X-Message-Number: 1013
Date: Fri, 17 Jul 1992
Subject: the language of cryonics

>From the recently prepared FAQ:

>If these frozen people are revived, will it be easy to cure them of
 whatever disease made them deanimate?

Cryonics literature, including the FAQ, should use the words "die" and
"death" with their ordinary meanings, such that ordinary people will
understand.  Substitution of "deanimate" where an ordinary person expects
to see "die" is a signal that the speaker is from a different culture,
and not to be trusted in important matters:  He may be trying to lie to
you by using words in unfamiliar ways.

For the same reason, the word "suspension" should usually be replaced by
"freezing".  It's ok to use "suspension" to mean the whole process from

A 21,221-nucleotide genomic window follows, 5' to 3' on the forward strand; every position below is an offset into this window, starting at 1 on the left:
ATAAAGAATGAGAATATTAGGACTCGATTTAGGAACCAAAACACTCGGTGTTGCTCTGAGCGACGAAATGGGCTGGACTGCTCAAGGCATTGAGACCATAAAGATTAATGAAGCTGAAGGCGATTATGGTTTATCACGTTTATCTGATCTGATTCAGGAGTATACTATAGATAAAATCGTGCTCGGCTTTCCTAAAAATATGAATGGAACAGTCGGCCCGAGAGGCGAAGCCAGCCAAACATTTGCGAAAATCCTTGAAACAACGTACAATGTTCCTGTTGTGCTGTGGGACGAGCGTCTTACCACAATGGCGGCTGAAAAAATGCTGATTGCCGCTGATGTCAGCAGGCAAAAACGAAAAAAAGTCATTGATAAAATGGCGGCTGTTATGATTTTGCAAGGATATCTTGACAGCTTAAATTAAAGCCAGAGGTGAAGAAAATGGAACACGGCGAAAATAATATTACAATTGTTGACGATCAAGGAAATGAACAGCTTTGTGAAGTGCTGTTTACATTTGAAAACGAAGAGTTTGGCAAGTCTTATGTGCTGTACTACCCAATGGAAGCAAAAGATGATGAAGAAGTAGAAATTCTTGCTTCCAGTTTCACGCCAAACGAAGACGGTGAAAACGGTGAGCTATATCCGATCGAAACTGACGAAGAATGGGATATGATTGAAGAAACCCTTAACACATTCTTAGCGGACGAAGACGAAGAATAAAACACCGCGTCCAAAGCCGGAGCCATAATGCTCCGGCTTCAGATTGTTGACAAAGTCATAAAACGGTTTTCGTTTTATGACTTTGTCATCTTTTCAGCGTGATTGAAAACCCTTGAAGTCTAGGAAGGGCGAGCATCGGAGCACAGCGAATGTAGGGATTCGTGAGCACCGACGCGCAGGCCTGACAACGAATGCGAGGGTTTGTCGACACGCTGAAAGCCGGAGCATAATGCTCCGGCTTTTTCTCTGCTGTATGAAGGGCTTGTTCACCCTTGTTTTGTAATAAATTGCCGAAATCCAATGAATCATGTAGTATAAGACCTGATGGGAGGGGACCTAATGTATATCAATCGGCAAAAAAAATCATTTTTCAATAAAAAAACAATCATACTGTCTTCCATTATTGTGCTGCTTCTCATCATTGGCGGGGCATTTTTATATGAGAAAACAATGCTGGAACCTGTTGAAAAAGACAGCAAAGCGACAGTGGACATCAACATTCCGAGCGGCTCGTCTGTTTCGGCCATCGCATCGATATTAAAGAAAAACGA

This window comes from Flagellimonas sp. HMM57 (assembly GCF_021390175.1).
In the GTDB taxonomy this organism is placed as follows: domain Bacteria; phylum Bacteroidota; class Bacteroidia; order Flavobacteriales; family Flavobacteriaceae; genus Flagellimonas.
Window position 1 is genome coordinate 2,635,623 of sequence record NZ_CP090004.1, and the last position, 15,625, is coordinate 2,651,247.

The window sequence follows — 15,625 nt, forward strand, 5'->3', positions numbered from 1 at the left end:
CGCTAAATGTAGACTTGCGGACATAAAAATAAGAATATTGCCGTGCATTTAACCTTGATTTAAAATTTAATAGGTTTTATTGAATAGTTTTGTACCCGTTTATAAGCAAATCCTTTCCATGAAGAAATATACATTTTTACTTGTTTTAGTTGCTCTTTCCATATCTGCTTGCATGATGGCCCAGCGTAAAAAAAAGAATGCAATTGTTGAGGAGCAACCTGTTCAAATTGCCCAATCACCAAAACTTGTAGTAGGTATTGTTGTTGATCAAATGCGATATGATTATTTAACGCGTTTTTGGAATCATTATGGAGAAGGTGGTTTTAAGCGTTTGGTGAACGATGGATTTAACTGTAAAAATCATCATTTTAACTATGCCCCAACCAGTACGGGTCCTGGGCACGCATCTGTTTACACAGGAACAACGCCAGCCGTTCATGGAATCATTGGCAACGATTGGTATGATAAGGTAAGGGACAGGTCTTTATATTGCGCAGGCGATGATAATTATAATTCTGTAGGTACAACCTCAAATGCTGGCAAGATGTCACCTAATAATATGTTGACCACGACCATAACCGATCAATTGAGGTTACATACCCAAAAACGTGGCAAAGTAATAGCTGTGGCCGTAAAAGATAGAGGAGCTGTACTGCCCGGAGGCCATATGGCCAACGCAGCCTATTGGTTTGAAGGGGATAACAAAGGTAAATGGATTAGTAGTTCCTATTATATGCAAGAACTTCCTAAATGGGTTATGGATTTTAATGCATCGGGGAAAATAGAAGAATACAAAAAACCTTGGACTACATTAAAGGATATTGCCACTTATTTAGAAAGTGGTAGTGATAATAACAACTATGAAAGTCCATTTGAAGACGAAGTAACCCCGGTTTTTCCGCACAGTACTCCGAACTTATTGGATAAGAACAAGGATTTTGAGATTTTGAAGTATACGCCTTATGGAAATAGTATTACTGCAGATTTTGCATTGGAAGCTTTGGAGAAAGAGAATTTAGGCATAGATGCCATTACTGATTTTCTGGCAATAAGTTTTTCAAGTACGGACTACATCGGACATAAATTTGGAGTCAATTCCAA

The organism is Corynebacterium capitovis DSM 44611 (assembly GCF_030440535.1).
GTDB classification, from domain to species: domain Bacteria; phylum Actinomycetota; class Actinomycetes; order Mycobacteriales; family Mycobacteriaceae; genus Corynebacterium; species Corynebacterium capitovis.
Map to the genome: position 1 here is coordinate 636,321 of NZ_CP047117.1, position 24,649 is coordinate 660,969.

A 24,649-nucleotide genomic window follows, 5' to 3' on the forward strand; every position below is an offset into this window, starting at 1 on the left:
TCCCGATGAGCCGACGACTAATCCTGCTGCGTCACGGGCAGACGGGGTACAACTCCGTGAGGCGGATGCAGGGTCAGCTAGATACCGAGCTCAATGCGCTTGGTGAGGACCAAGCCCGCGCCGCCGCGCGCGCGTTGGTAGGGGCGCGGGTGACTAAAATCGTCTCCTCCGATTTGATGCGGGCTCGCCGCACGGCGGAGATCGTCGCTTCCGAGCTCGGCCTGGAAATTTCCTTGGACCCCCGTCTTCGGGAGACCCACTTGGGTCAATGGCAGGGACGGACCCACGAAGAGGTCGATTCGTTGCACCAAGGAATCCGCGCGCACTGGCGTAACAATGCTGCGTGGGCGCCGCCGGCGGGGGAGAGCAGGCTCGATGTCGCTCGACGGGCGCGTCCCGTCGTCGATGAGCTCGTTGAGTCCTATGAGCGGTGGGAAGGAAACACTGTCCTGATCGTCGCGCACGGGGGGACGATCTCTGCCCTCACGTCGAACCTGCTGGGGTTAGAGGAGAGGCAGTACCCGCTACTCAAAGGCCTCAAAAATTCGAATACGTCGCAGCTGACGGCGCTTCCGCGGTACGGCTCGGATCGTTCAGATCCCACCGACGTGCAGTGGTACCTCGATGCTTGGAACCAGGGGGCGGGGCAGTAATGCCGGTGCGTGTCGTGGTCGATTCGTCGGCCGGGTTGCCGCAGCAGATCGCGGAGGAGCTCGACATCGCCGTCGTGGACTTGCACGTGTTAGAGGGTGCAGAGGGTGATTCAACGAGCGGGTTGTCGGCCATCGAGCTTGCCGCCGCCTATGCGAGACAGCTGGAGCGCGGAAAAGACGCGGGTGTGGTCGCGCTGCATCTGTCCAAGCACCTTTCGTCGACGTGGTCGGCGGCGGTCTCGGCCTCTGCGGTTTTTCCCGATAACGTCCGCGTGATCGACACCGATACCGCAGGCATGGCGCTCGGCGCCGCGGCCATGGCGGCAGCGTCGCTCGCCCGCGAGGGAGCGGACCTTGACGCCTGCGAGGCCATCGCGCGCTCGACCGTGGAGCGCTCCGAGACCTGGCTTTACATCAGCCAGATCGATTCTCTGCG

standby to washout to liquid nitrogen, but say "freeze" when you mean
"freeze".  I'd also suggest "revive" in place of "reanimate".

It's important not to blow credibility at the start by advertising
"We're a bunch of weirdos who talk in funny words -- come join us,
and see what other strange things we do!"  Much better if signing up
for cryonics is like being the first person on your block to buy a
personal computer: adventurous, risky, but not threatening to the

[ Most feedback on the Draft FAQ should go to Tim Freeman ,
  who is generously donating time to put it together.  (Thanks!)  This
  (anonymous) message, however, poses a new question concerning the
  language we use when discussing cryonics with people new to the idea.
  It will be useful to compare this post with Brian Wowk's "Death of Death
  in Cryonics", which I paraphrased several years ago in message #50. - KQB ]

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